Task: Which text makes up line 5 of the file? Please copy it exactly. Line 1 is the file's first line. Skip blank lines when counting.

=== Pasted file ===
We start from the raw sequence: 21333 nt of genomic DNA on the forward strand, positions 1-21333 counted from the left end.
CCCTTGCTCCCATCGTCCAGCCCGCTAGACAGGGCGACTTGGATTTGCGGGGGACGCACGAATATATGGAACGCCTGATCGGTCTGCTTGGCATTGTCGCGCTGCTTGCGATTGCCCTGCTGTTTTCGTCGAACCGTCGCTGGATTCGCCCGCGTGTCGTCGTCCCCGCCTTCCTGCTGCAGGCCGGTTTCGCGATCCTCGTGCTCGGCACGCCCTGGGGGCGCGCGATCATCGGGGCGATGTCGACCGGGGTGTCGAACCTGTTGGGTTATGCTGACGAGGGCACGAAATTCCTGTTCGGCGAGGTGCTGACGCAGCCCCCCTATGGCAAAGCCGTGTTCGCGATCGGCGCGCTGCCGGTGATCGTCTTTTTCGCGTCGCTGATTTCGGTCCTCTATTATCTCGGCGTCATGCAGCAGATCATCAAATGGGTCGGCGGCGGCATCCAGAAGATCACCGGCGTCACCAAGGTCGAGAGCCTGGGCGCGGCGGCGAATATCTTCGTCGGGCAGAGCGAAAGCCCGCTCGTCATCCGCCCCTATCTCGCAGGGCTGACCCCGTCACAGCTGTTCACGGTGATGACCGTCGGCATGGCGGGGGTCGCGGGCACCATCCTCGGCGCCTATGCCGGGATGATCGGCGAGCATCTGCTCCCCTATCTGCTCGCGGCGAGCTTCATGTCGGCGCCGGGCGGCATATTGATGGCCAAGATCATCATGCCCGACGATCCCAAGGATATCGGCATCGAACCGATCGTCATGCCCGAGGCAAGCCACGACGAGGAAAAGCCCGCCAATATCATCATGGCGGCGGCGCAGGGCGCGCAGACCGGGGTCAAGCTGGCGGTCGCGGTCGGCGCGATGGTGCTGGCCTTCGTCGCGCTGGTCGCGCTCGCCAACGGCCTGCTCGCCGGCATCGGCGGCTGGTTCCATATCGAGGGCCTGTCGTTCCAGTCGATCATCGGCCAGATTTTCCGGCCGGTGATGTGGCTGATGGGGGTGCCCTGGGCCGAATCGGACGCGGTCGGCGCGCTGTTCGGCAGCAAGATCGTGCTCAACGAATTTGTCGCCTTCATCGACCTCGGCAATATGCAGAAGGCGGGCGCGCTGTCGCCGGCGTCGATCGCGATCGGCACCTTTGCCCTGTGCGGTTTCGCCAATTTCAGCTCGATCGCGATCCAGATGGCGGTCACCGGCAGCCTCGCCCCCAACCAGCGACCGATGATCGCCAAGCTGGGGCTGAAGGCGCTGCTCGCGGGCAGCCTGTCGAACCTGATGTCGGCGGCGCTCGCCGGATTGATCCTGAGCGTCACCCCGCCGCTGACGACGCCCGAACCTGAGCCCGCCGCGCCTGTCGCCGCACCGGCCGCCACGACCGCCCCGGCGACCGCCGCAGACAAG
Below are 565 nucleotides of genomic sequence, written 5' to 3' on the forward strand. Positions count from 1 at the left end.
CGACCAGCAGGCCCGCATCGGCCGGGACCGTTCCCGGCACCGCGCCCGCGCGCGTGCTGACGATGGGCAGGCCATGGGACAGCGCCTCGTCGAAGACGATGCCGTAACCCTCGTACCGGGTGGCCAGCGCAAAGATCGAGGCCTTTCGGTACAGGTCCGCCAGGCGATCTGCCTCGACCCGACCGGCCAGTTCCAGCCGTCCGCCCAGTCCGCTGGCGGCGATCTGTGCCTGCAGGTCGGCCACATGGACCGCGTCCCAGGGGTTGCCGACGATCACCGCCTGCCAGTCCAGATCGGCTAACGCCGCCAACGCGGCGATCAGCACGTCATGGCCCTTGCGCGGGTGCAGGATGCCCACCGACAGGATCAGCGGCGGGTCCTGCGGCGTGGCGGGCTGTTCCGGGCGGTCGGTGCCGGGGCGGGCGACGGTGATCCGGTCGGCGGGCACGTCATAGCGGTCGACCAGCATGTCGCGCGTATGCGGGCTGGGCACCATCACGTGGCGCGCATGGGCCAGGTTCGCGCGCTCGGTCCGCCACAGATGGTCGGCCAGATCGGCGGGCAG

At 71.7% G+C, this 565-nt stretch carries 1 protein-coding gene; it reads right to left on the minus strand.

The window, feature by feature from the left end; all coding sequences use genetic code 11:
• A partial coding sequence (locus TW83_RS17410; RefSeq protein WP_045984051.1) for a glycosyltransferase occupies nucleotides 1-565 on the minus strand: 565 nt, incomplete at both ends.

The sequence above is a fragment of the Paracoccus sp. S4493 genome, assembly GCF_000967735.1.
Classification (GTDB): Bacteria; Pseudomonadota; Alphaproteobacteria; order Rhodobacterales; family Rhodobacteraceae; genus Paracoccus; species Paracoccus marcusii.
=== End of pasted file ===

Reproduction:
At 71.7% G+C, this 565-nt stretch carries 1 protein-coding gene; it reads right to left on the minus strand.